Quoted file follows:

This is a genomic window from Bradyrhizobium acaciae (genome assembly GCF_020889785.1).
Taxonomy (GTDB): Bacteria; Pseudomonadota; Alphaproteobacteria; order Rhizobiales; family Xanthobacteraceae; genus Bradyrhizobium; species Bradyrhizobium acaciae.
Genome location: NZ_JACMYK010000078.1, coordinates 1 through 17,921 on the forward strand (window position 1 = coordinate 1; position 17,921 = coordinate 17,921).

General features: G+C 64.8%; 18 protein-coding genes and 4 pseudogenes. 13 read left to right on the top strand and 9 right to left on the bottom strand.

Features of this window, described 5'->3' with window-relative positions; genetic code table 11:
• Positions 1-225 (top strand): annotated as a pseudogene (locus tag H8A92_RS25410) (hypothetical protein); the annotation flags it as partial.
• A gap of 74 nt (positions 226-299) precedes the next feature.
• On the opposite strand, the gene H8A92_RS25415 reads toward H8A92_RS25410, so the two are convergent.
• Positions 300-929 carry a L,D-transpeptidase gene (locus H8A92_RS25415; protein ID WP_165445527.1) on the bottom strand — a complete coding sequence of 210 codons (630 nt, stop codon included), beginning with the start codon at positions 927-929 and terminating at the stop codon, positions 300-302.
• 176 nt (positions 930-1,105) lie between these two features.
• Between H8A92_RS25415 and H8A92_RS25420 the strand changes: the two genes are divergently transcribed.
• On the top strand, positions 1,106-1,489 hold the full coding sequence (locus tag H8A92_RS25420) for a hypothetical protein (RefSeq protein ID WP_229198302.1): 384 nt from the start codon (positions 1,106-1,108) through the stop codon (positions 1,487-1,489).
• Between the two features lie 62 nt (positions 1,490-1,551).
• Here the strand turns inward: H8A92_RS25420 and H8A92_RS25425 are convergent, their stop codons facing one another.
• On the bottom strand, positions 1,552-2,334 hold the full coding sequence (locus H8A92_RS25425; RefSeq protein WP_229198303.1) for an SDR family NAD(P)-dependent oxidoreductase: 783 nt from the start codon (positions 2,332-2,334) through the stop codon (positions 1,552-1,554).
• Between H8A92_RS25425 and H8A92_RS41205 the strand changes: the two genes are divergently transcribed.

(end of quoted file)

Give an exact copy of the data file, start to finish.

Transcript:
This is a genomic window from Bradyrhizobium acaciae (genome assembly GCF_020889785.1).
Taxonomy (GTDB): Bacteria; Pseudomonadota; Alphaproteobacteria; order Rhizobiales; family Xanthobacteraceae; genus Bradyrhizobium; species Bradyrhizobium acaciae.
Genome location: NZ_JACMYK010000078.1, coordinates 1 through 17,921 on the forward strand (window position 1 = coordinate 1; position 17,921 = coordinate 17,921).

General features: G+C 64.8%; 18 protein-coding genes and 4 pseudogenes. 13 read left to right on the top strand and 9 right to left on the bottom strand.

Features of this window, described 5'->3' with window-relative positions; genetic code table 11:
• Positions 1-225 (top strand): annotated as a pseudogene (locus tag H8A92_RS25410) (hypothetical protein); the annotation flags it as partial.
• A gap of 74 nt (positions 226-299) precedes the next feature.
• On the opposite strand, the gene H8A92_RS25415 reads toward H8A92_RS25410, so the two are convergent.
• Positions 300-929 carry a L,D-transpeptidase gene (locus H8A92_RS25415; protein ID WP_165445527.1) on the bottom strand — a complete coding sequence of 210 codons (630 nt, stop codon included), beginning with the start codon at positions 927-929 and terminating at the stop codon, positions 300-302.
• 176 nt (positions 930-1,105) lie between these two features.
• Between H8A92_RS25415 and H8A92_RS25420 the strand changes: the two genes are divergently transcribed.
• On the top strand, positions 1,106-1,489 hold the full coding sequence (locus tag H8A92_RS25420) for a hypothetical protein (RefSeq protein ID WP_229198302.1): 384 nt from the start codon (positions 1,106-1,108) through the stop codon (positions 1,487-1,489).
• Between the two features lie 62 nt (positions 1,490-1,551).
• Here the strand turns inward: H8A92_RS25420 and H8A92_RS25425 are convergent, their stop codons facing one another.
• On the bottom strand, positions 1,552-2,334 hold the full coding sequence (locus H8A92_RS25425; RefSeq protein WP_229198303.1) for an SDR family NAD(P)-dependent oxidoreductase: 783 nt from the start codon (positions 2,332-2,334) through the stop codon (positions 1,552-1,554).
• Between H8A92_RS25425 and H8A92_RS41205 the strand changes: the two genes are divergently transcribed.